Lead 4,143 3,752 2,050 1,114
Manganese 7,998 8,994 7,612 7,299
Mercury 848 758 811 813
Sulfuric acid 1,416,045 606,500 581,838 618,036

Capitolism, cement-style
The cement industry has had many victories in the Texas Capitol, including the=2 0ones below.

These listings include legislation beginning in 1993, the earliest year when bill texts are available online; and campaign donations as of 2000, the year when campaign finance reports went online.

Listings include campaign contributions that bill authors or – in the case of industry-opposed bills that died in committee – committee chairmen have received from the industry or its lobbyists.

•HB 2244, to force cement kilns burning hazardous waste to meet the same standards as commercial waste incinerators.
Outcome: Industry opposed. Died in House Environmental Regulation committee.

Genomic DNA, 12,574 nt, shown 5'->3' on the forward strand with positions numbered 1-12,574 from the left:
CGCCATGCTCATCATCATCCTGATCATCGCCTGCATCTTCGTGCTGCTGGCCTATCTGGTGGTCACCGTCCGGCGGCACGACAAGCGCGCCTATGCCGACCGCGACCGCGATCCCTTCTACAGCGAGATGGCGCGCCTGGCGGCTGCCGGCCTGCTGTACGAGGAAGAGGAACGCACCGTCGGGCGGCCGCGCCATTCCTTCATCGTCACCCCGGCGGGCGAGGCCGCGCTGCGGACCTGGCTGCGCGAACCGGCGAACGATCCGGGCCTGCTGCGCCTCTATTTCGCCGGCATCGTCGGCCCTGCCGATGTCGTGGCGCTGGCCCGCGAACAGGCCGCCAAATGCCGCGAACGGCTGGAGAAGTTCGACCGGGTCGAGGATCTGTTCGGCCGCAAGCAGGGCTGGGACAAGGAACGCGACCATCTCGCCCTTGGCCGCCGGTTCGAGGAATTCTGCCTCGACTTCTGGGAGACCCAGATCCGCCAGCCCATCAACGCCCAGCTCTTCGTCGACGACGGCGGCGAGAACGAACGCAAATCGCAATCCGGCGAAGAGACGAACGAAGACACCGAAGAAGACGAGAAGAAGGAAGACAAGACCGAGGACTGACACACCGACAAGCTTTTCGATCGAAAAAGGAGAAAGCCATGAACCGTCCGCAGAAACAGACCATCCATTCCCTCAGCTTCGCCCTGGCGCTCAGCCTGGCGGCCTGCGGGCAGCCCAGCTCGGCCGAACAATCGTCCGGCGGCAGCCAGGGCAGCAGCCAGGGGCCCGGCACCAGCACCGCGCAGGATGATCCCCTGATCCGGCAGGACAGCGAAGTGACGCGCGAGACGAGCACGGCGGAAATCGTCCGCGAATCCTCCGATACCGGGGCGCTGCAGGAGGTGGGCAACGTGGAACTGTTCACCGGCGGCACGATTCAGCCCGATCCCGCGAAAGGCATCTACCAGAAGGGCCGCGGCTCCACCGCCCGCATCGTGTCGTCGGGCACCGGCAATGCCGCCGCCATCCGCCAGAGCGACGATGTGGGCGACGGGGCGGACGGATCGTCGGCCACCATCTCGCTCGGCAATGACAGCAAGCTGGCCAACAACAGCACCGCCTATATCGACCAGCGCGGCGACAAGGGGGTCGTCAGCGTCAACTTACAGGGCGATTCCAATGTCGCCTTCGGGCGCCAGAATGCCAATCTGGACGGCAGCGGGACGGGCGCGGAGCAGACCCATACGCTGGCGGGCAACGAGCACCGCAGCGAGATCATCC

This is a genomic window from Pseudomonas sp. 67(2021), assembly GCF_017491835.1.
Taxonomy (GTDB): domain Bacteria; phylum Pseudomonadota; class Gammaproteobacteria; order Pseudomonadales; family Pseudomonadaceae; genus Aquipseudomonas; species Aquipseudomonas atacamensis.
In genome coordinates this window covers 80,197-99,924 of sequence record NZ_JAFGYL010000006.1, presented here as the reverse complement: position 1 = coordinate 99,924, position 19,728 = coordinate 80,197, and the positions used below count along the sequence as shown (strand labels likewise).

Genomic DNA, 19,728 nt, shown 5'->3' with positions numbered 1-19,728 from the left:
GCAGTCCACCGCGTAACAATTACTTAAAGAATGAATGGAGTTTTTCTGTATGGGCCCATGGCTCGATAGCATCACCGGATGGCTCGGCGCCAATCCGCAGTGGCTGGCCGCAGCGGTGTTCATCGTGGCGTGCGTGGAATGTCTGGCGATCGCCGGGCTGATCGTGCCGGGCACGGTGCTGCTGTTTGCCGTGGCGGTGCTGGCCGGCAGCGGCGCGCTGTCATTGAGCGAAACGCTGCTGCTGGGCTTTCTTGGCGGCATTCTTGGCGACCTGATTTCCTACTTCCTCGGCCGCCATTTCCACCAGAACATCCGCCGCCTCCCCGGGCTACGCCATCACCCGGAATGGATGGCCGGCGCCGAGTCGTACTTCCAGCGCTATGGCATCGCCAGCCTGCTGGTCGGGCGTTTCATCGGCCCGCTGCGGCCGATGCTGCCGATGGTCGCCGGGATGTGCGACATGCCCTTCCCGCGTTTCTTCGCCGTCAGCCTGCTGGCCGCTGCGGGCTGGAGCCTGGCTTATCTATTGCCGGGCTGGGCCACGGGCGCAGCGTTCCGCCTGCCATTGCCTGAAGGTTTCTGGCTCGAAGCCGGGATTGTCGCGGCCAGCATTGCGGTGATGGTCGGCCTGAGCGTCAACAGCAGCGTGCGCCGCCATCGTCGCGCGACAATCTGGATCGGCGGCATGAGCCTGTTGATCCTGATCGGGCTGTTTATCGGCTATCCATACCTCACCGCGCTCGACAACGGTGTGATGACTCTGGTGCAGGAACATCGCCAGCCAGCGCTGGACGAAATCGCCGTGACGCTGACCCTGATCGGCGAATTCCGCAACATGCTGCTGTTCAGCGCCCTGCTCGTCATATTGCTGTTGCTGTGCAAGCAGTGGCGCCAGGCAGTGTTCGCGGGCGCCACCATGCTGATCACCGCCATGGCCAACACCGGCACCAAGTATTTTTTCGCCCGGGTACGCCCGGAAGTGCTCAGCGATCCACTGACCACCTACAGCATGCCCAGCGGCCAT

Author: Rep. Helen Giddings, D-DeSoto. Cement money: $22,000.
Committee chairman: Rep. Warren Chisum, R-Pampa. Cement money: $36,600.

•SB 776, to pay cement companies to burn shredded waste tires in their kilns, which the bill calls "energy=2 0recovery facilities."
Outcome: Industry supported. Passed; signed by then-Gov. George W. Bush.
Author: Sen. J.E. "Buster" Brown, R-Lake Jackson. Cement money: $10,405 (covers only 2000; retired in 2001. In 2008, 18 lobbying clients paid him up to $1.375 million).
Note: Tire payment program expired in 1997. In 2003, the state gave TXI and Cemex grants of $1 million each to retrofit their kilns to burn tires.